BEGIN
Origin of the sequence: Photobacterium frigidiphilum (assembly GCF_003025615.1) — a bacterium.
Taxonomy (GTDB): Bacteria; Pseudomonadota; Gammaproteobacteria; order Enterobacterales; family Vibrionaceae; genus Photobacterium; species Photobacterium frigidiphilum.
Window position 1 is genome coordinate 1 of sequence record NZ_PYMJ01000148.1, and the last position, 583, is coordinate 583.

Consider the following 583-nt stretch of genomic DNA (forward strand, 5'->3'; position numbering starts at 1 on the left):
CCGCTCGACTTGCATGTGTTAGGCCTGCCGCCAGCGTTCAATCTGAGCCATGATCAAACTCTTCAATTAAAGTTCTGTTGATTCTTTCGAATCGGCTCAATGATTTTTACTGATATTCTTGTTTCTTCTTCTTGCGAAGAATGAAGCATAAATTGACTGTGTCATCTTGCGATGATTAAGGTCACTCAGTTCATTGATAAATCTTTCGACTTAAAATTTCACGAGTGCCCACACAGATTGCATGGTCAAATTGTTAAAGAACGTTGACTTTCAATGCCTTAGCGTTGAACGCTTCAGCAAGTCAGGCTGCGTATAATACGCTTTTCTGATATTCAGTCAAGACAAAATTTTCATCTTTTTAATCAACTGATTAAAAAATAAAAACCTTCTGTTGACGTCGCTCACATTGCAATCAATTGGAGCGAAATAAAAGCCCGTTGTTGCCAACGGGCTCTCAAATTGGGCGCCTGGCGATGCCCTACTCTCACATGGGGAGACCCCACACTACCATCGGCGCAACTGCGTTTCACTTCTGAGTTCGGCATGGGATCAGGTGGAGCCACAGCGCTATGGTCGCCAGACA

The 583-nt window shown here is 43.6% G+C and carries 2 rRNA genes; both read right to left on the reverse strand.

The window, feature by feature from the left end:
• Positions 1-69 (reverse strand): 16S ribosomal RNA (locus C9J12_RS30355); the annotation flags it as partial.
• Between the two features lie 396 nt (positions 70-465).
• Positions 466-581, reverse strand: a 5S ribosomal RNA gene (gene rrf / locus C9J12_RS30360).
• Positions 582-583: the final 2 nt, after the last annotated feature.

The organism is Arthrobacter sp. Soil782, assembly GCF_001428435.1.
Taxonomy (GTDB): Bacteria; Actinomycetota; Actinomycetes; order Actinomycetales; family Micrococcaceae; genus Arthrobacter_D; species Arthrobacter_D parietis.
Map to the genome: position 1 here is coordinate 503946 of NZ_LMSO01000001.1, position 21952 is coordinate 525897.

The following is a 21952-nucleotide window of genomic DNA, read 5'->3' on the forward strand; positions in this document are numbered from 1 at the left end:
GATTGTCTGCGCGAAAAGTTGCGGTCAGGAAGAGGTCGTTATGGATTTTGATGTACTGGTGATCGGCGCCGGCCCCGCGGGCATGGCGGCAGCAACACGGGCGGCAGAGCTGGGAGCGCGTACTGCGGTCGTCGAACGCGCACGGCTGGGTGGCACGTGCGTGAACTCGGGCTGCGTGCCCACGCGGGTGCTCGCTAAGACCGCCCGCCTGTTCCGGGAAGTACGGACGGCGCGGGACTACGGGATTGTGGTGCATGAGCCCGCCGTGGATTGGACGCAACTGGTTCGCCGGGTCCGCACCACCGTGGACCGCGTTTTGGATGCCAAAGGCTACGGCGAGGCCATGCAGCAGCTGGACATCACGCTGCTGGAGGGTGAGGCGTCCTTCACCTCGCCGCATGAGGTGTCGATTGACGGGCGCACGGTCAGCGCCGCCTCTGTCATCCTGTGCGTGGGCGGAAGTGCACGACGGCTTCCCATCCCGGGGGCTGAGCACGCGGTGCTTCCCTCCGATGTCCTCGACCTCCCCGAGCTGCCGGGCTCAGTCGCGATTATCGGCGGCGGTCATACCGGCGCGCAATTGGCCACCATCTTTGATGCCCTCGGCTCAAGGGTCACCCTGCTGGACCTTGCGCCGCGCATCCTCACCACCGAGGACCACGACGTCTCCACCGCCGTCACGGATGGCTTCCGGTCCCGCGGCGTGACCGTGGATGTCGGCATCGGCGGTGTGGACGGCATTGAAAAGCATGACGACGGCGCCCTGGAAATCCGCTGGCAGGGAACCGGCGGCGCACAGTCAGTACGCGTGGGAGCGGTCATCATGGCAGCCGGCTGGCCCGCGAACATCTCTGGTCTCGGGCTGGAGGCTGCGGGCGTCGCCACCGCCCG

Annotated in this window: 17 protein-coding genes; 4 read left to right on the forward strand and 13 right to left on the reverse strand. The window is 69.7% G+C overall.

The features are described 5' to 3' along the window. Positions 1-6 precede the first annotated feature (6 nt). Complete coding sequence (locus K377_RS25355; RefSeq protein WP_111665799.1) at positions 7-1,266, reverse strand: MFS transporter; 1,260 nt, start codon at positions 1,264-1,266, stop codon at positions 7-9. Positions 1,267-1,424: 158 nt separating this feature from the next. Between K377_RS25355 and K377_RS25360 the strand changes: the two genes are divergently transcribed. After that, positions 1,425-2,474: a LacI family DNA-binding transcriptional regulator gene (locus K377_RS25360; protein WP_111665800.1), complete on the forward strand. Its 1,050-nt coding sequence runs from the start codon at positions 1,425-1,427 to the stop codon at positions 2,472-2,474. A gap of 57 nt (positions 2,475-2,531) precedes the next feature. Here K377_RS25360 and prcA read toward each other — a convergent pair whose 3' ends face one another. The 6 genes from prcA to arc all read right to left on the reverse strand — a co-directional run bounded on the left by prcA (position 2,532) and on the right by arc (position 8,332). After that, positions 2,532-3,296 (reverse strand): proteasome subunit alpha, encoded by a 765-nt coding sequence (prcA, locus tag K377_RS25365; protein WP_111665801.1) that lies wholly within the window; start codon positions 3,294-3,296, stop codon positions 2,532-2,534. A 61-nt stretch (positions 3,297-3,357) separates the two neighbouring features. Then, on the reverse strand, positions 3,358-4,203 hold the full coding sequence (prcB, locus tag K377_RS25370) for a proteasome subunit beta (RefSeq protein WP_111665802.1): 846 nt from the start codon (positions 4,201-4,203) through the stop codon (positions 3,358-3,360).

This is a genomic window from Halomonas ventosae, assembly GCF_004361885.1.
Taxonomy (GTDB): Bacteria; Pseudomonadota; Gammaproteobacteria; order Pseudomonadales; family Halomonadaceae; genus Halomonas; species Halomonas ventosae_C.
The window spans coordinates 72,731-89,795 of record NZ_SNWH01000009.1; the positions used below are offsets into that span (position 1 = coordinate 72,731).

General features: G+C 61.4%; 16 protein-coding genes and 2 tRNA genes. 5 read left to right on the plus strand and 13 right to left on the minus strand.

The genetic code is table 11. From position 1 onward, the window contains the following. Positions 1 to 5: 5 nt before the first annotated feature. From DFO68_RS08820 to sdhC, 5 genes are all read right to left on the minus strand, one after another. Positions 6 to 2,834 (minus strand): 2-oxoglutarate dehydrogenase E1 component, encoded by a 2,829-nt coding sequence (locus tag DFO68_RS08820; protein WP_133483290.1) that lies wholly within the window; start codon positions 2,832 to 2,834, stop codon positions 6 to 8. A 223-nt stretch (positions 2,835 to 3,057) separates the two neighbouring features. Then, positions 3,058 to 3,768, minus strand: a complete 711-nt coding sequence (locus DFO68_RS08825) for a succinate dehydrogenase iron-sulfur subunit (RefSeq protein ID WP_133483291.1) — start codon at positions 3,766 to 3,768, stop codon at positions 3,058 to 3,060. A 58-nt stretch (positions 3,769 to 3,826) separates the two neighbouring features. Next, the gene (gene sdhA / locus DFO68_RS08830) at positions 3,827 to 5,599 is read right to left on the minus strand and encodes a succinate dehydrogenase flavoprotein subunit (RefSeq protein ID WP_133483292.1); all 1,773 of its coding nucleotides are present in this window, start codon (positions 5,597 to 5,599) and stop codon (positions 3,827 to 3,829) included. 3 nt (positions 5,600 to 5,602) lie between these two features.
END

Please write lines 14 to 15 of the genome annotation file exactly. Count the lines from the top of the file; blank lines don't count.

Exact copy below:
Map to the genome: position 1 here is coordinate 503946 of NZ_LMSO01000001.1, position 21952 is coordinate 525897.

The following is a 21952-nucleotide window of genomic DNA, read 5'->3' on the forward strand; positions in this document are numbered from 1 at the left end: